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A shared love of the past

Everyone wants a bit of history in their life, writes Sean Lang

It was Lady Antonia Fraser who put it best, talking on Radio 4's Start the Week. Anyone who produces history for a popular audience, she said, knows only too well the British public has a hunger for the subject.

OK, you can be cynical, but the enthusiasm with which the Historical Association's Campaign for History has been greeted since its launch in February is a sign that history commands a level of public support that cannot be ignored.

At the campaign's public debate at Church House, Westminster, last March, former education secretary Lord Baker paid full tribute to the work of history teachers in raising standards, pointing out that reports from the Office for Standards in Education have found higher levels of achievement in history than in any other subject apart from art - as well as the highest number of good lessons.

On the political front, former History Today editor Gordon Marsden, now Labour MP for Blackpool South, is one of several MPs who have endorsed the campaign, and has urged all those who want to see history's place in the curriculum strengthened to contact their MPs.

Other public figures have added their voices to the campaign, including broadcasters Jeremy Paxman and John Tusa. Former Monty Python star Terry Jones, a Crusades enthusiast, fears "the marginalising of history as a subject in secondary schools will inevitably contribute to the general dumbing-down of society".

At a time when the drive for literacy is in danger of marginalising everything else, novelist Alan Garner has claimed he simply could not function as a writer without his grounding in history, while author Joan Aiken holds that it is history that provides the points of reference for all we say and think.

Unsurprisingly, the campaign has received the enthusiastic endorsement of Beryl Bainbridge, whose latest novel, Every Man for Himself, is set on the Titanic.

The popularity of blockbuster films set in the past, such as Titanic and Saving Private Ryan are powerful indications that people want some history. Addressing that desire at a curricular level, the campaign has sold nearly 1,000 packs to secondary heads of history defending the subject's position. The association is also drawing up plans to provide materials for primary teachers exploring ways of fitting history into the national literacy strategy.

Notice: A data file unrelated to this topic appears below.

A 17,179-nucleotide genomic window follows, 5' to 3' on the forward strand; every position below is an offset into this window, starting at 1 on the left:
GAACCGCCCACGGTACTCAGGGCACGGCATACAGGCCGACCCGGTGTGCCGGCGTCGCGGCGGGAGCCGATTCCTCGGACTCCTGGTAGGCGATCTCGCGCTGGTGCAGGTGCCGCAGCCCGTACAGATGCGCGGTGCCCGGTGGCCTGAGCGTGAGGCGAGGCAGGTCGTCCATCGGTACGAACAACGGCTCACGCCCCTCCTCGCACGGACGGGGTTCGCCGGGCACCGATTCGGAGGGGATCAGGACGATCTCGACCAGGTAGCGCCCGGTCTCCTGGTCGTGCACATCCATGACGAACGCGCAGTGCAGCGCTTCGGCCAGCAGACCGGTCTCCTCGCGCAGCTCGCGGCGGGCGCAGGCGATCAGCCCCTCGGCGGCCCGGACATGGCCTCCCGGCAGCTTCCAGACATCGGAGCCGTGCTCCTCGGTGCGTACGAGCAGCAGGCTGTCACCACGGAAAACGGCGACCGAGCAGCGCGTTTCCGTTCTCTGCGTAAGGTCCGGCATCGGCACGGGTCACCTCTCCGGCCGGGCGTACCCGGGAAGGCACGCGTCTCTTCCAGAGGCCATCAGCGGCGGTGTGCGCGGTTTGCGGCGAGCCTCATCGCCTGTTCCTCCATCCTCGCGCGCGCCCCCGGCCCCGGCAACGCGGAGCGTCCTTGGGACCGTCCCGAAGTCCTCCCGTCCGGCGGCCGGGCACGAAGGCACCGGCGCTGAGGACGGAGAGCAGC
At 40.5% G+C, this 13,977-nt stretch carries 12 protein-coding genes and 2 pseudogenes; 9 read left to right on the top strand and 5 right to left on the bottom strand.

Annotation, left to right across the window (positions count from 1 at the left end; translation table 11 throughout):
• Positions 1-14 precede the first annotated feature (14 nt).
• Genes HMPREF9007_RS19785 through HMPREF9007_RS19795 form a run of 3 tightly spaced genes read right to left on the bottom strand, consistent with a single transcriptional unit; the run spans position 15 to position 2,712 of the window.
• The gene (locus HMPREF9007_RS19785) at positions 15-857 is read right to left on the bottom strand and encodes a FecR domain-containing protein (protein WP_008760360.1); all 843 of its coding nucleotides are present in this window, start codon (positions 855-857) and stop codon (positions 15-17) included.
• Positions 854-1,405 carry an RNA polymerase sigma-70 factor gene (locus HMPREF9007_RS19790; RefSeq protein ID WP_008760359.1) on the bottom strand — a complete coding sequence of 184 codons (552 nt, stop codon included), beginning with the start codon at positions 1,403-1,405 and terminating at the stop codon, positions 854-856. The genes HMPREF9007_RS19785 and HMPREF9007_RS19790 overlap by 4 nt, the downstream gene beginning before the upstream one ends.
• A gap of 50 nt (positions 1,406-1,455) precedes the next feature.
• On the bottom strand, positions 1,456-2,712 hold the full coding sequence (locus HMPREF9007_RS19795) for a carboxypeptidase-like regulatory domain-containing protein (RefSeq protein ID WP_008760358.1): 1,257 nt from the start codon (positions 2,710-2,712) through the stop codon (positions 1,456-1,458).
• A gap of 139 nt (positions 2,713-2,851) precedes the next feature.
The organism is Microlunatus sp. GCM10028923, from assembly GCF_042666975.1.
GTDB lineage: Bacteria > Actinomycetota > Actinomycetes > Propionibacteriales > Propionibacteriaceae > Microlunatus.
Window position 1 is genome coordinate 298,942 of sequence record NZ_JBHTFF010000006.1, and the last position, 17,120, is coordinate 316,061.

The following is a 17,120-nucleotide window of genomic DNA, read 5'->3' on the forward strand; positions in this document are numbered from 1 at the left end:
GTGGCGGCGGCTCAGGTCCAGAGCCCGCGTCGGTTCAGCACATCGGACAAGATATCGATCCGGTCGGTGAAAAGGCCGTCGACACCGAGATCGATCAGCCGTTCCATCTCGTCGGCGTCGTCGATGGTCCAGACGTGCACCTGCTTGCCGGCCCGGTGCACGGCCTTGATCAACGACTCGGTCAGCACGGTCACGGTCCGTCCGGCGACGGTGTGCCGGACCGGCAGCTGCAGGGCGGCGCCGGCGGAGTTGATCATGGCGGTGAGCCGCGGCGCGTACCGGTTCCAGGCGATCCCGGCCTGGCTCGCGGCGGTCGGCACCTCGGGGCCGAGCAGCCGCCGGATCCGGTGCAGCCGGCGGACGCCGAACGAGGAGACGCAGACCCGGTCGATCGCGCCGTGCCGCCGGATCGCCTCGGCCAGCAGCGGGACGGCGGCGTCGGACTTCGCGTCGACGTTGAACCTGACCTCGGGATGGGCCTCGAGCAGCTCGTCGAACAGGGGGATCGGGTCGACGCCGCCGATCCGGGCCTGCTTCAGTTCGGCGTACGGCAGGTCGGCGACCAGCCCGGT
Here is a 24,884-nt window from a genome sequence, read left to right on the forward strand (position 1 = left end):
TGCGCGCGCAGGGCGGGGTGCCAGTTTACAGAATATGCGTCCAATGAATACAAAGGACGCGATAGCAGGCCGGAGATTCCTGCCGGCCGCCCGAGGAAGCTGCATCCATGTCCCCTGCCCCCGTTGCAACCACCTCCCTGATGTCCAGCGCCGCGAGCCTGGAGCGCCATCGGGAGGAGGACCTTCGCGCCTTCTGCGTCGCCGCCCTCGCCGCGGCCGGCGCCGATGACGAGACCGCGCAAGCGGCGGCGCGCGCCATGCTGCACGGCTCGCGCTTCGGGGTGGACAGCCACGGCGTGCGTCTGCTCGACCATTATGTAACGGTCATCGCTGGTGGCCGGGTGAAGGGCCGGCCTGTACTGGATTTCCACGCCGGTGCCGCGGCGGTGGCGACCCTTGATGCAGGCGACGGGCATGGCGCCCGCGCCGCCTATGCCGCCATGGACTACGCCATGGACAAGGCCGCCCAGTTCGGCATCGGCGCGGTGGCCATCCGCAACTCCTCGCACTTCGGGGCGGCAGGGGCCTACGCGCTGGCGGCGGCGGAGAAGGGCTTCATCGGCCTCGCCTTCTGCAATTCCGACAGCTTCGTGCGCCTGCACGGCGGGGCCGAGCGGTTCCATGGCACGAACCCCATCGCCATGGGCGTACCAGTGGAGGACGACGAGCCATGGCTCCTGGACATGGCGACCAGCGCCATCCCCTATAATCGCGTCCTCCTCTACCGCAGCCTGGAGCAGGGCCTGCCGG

The Qualifications and Curriculum Authority shows signs of starting to heed the widespread concerns that concentration on the three Rs will mean a narrow educational experience for children. Its Maintaining Breadth and Balance at Key Stages 1 and 2 underlines the outcomes still expected of pupils in non-core subjects, notwithstanding the emphasis laid on literacy and numeracy.

Even more significantly, the QCA's advice to the Education Secretary on the review of the national curriculum proposes a much more flexible framework for the secondary curriculum. Specifically, it questions the current privileged place enjoyed by technology and modern languages, the effects of which have been criticised by the campaigns for history and for the arts.

At the same time, it seems increasingly clear that history will have an important role in determining the final form of the proposals for citizenship education. Most importantly, the authority is submitting the future shape of key stage 4 to a further round of consultation in the autumn, so much clearly remains to play for.

Hollywood producer Steven Spielberg regularly supplements his historical films with materials to help history teachers follow the films' themes up in class. As we progress through the tortuous politics of curricular change, Saving Private Ryan might prove a doddle compared with saving the history curriculum.

For further information contact Rebecca Hudson, Historical Association, 59A Kennington Park Road, London SE11 4JH. Tel: 0171 735 3901

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